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“…a woman must have money and a room of her own
if she is going to write…”

~ Virginia Woolf, A Room of One’s Own, 1929


inding an undisturbed block of time to write is one of the biggest challenges most writers face. That, and having the money to take care of the bills while doing so. Many of us know this song and dance intimately; we limp along with a dream, carving out time where we can to craft our novels, memoirs, poetry, and plays. Non-writers seldom “get it,” but Darlene Chandler Bassett, founder of A Room Of Her Own: A Foundation For Women Writers & Artists, understands our struggles.

Shortly after her mother’s death in July 2000, Darlene arrived at the Ghost Ranch in New Mexico for a women’s retreat—a box of Kleenex and a copy of Virginia Woolf’s A Room of One’s Own in her backpack. It’d been almost five years since she’d left her job of 20 years as a corporate executive for entrepreneur Eli Broad, and ever since, she had been seeking new passion and direction.

At an evening session focused on midlife possibilities, Darlene met Mary Johnson, a former nun who had spent 20 years working with Mother Teresa. Mary spoke of her desire to write her story, and asked the universe for “a room of my own and the opportunity to write.” At that moment, Darlene Chandler Bassett found her passion, and Mary Johnson found a benefactor.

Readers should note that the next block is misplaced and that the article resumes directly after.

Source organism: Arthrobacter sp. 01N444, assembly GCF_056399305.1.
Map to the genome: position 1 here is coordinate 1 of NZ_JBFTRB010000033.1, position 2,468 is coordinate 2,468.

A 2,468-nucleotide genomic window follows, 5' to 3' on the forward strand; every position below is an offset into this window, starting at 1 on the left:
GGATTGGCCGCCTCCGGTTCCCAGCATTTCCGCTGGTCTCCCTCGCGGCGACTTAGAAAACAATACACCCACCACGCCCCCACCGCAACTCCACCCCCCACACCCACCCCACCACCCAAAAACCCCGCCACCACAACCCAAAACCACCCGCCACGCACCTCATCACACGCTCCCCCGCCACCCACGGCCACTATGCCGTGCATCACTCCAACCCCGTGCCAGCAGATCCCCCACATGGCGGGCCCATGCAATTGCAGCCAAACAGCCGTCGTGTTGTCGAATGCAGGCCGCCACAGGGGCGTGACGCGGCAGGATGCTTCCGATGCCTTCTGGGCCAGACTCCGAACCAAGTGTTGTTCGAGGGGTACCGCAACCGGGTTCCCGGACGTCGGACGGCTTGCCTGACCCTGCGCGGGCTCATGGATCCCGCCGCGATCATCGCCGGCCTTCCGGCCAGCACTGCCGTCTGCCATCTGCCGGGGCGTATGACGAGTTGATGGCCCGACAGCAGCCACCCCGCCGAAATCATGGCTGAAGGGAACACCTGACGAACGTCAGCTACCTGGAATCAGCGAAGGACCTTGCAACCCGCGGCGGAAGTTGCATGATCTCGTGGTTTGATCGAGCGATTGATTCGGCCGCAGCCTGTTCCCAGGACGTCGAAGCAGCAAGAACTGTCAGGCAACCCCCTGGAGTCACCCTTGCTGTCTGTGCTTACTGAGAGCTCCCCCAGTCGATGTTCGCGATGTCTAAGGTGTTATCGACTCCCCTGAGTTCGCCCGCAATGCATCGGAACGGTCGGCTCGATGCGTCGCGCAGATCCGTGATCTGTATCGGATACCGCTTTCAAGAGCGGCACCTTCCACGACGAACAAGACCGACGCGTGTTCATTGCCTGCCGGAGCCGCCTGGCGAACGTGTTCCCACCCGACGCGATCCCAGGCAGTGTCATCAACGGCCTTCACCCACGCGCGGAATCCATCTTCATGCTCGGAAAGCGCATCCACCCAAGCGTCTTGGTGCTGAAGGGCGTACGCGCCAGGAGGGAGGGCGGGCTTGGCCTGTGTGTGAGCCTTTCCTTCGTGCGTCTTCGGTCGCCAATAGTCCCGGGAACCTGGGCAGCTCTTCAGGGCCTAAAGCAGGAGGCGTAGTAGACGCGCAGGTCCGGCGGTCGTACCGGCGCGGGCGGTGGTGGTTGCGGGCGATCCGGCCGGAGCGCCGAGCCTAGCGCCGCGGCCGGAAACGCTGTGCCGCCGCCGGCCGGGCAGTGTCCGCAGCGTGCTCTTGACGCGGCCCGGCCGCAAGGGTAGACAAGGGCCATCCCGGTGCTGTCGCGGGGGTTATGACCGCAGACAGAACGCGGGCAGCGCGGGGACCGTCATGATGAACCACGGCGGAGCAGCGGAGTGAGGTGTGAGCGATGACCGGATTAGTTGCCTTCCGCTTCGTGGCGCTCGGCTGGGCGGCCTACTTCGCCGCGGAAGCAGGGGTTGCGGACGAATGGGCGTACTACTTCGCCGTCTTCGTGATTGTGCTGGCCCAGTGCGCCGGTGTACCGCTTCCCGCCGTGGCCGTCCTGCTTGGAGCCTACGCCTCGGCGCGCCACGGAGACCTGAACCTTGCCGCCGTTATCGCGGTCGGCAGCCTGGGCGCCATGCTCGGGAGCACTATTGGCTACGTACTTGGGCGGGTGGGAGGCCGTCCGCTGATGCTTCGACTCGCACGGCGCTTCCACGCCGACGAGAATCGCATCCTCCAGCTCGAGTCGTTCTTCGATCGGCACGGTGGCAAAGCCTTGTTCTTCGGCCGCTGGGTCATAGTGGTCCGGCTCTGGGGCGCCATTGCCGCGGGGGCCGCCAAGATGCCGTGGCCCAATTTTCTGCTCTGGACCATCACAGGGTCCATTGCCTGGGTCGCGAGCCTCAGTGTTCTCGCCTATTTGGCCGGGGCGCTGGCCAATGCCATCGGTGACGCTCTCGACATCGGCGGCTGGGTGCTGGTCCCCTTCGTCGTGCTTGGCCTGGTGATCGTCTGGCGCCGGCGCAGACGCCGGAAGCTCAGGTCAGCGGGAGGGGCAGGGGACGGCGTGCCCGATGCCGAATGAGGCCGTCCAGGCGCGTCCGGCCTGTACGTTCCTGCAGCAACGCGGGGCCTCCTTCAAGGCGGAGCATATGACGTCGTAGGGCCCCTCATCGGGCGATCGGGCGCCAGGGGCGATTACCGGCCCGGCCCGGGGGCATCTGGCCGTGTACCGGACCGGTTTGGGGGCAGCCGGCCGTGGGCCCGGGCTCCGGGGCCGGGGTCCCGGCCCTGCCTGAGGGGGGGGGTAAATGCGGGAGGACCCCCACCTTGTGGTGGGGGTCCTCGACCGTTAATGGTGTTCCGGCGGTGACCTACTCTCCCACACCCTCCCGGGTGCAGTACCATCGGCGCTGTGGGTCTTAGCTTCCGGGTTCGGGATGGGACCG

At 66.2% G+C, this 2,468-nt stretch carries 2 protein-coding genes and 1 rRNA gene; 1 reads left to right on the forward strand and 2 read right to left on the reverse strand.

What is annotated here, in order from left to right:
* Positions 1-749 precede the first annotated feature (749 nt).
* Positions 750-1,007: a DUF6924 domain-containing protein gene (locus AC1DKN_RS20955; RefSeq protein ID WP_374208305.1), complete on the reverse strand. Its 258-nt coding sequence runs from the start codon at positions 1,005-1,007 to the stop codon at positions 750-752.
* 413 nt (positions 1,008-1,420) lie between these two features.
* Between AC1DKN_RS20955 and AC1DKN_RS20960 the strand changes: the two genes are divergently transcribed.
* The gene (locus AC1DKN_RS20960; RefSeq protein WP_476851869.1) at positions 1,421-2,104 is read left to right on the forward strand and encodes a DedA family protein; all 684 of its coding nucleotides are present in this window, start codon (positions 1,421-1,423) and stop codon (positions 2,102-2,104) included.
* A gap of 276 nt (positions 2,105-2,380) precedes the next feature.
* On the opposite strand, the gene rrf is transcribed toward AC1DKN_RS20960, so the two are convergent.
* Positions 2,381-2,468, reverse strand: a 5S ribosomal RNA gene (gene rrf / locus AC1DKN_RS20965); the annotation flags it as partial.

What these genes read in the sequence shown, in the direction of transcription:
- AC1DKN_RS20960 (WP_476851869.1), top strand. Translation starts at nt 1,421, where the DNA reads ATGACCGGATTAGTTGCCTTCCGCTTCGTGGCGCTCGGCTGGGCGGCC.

Recognizing her new calling, Darlene offered to fund Mary’s pursuit of a fine arts degree if Mary would help her create a template for an organization that would offer other women the privacy, finances, and creative support to pursue their work. And just like that, A Room of Her Own Foundation was born.

“I decided I would finance Mary’s art, and if I could do it for her, we could do it for other women,” Darlene said.

“There are no accidents.”

(Photo by Bob Smith. Courtesy of Ghost Ranch.)

In 2000, Darlene Chandler Bassett founded A Room Of Her Own (AROHO), a 501(c)(3) charitable foundation that provides innovative arts patronage for women writers and artists. Bringing her unique combination of corporate and non-profit management experience to the arts, Bassett is committed to building a public foundation, which uses performance standards typically reserved for the for-profit world of business.

AROHO's Gift of Freedom Award grants $50,000 to one woman writer or artist every other year, and bolsters the financial gift with practical help from mentors who work through the grantee's "business plan."